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Infor Demand management: navigation user testing

Project Summary

The Infor Demand Management was in need of a new navigation paradigm in order to unify its product suite. Our primary goal was to obtain feedback on a new concept for Global Navigation design (left-side rail vs. existing app switcher model). Through testing, we hoped to uncover feedback on ease of use, satisfaction, and efficiency. My colleague and I created two design solutions for a quick A/B test.

Hypotheses and Assumptions

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  • Users will recognize the visual signifier of the currently active application.
  • Users will know how to open the app menu from the new design.
  • Users will understand that they can explore another application menu without leaving the current page.
  • Users will mistake the affordance of the hamburger menu, thinking the app switcher may live there.

Recruiting users

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We recruited participants from Hook & Loop’s Beta Tester Community, emailing 140+ active subscribers and asked them to book a time on the given dates. 

We received 14 sign-ups or roughly 10%. One participant did not show up to the interview, so we had 13 in all. Such is life.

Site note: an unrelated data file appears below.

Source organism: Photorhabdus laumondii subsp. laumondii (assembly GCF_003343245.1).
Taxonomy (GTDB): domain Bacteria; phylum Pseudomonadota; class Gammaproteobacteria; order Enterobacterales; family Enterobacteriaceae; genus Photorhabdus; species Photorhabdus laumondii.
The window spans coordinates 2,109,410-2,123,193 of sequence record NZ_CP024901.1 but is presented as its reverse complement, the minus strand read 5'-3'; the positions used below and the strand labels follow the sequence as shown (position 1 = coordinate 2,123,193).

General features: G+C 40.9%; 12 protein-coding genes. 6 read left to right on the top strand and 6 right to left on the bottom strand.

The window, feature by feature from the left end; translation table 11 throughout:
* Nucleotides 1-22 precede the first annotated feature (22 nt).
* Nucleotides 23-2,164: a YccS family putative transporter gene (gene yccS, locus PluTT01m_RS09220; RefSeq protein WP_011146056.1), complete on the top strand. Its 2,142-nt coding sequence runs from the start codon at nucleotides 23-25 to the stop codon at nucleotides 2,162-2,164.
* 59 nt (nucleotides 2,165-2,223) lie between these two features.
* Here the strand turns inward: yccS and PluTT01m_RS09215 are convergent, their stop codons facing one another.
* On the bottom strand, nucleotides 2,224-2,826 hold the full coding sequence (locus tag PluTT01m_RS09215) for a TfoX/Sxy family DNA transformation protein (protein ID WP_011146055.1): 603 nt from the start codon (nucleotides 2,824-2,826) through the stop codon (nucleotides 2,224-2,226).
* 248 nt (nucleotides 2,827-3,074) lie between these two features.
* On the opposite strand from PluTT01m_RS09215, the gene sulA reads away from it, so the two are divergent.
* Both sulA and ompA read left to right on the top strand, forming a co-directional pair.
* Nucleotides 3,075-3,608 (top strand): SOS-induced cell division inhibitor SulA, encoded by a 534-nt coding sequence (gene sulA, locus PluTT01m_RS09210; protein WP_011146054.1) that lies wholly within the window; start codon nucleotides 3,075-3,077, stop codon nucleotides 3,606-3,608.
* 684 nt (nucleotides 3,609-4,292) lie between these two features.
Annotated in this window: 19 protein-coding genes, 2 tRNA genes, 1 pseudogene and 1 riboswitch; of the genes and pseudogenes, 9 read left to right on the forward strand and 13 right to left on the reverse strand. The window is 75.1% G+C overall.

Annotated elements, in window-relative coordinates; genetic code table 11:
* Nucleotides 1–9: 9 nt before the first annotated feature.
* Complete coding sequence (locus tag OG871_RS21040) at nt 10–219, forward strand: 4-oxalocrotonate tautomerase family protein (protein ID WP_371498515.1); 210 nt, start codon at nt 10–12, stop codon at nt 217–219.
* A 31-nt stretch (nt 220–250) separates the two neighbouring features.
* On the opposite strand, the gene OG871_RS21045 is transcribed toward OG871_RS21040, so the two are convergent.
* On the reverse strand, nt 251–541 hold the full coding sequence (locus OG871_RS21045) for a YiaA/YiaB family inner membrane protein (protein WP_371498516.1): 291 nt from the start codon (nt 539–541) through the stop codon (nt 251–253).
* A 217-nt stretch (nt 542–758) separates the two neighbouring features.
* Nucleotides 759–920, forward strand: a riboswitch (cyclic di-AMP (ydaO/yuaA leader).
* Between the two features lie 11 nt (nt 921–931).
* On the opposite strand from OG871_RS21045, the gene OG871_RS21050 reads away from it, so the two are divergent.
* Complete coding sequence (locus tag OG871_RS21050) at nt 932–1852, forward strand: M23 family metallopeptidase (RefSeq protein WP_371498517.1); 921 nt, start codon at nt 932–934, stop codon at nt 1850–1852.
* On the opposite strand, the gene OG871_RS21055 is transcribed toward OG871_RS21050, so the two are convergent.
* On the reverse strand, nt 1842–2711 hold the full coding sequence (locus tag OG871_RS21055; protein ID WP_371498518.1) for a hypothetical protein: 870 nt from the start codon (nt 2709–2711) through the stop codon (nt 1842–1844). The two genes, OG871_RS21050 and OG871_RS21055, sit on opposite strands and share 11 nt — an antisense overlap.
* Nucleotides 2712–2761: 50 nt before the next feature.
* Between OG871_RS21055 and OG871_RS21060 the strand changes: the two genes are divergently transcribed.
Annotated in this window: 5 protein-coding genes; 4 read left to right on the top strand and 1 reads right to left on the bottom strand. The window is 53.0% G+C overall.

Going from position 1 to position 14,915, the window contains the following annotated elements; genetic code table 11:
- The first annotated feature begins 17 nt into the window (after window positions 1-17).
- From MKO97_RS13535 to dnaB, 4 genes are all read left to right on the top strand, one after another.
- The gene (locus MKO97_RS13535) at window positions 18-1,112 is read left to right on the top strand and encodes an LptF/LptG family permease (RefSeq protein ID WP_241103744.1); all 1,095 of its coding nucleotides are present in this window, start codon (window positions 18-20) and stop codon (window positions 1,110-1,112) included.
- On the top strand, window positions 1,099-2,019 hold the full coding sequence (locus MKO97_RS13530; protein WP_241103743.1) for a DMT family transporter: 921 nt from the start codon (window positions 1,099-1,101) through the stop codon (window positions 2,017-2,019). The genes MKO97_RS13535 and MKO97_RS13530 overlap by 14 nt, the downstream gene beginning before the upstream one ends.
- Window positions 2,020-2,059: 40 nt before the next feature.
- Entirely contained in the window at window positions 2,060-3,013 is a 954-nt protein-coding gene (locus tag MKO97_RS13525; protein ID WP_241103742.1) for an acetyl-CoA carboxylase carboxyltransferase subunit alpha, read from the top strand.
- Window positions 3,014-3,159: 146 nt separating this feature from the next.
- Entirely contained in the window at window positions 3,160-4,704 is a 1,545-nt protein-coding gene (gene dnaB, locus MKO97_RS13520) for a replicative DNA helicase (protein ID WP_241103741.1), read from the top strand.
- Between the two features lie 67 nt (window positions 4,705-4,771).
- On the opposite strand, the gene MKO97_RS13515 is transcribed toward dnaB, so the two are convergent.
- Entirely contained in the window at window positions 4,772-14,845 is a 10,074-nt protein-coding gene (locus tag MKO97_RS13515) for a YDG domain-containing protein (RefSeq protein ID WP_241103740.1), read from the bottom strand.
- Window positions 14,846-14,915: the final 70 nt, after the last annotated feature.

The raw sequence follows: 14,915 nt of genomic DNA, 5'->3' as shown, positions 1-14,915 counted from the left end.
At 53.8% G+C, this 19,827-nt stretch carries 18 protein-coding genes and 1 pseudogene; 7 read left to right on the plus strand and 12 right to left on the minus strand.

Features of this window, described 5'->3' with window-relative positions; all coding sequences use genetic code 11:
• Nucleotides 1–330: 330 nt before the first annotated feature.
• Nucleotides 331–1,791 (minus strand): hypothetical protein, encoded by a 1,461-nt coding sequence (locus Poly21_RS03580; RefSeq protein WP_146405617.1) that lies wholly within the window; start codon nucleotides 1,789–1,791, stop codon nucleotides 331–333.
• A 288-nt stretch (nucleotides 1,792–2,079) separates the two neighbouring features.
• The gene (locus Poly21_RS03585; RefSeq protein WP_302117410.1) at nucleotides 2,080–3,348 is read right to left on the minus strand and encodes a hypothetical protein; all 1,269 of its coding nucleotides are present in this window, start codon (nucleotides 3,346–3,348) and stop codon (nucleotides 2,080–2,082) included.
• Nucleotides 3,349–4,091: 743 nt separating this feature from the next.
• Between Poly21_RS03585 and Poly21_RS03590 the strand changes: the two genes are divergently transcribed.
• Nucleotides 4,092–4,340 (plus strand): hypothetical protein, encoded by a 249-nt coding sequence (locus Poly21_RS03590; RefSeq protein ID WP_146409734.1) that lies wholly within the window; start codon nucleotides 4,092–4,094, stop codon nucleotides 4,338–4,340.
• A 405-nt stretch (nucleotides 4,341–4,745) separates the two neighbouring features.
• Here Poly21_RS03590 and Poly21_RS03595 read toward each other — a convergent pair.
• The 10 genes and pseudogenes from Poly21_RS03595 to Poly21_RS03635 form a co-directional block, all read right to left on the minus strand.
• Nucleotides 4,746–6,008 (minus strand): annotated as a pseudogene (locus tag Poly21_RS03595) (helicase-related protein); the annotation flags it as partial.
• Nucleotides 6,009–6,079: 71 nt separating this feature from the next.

Most were actual Infor product users (some were Infor partners) in various industries such as retail, financial services, and healthcare.

Our two subtly different prototypes used in the A/B test 

Our two subtly different prototypes used in the A/B test 

What we learned

New design performed better
Participants in Test A had a much easier time finding the item they were looking for and everyone rated the task overall experience as being easy or very easy.

Hamburger confusion
Although participants in Test B were able to locate the file, they had a harder time understanding how the global and app/hamburger menus worked.

Visibility is everything
Having the available apps, alerts, and profile settings readily available makes them easier to use. It’s a classic case of “Don’t make me think.”

How testing informed the design

Enhanced recognition of icons.
Made the app icons look more like apps/modules rather than the current icons which are often used to represent system users.

Made clicking on app icons to display menus more intuitive.
Some participants were not expecting (at first) to be able to click on the app icons to display the menu.

Explored design solutions to minimize confusion of mistaken affordances.
Modified designs for system tools such as Search and Alerts, as the current method made them look active.

Considered internationalization in design.
Some non-English speakers had to work harder, plus some users worked from right to left so this needed to be taken into consideration.

Provided feedback to other product teams.
There was some great feedback regarding the hamburger icon/application menu and app switcher that could help these teams to advance their own efforts.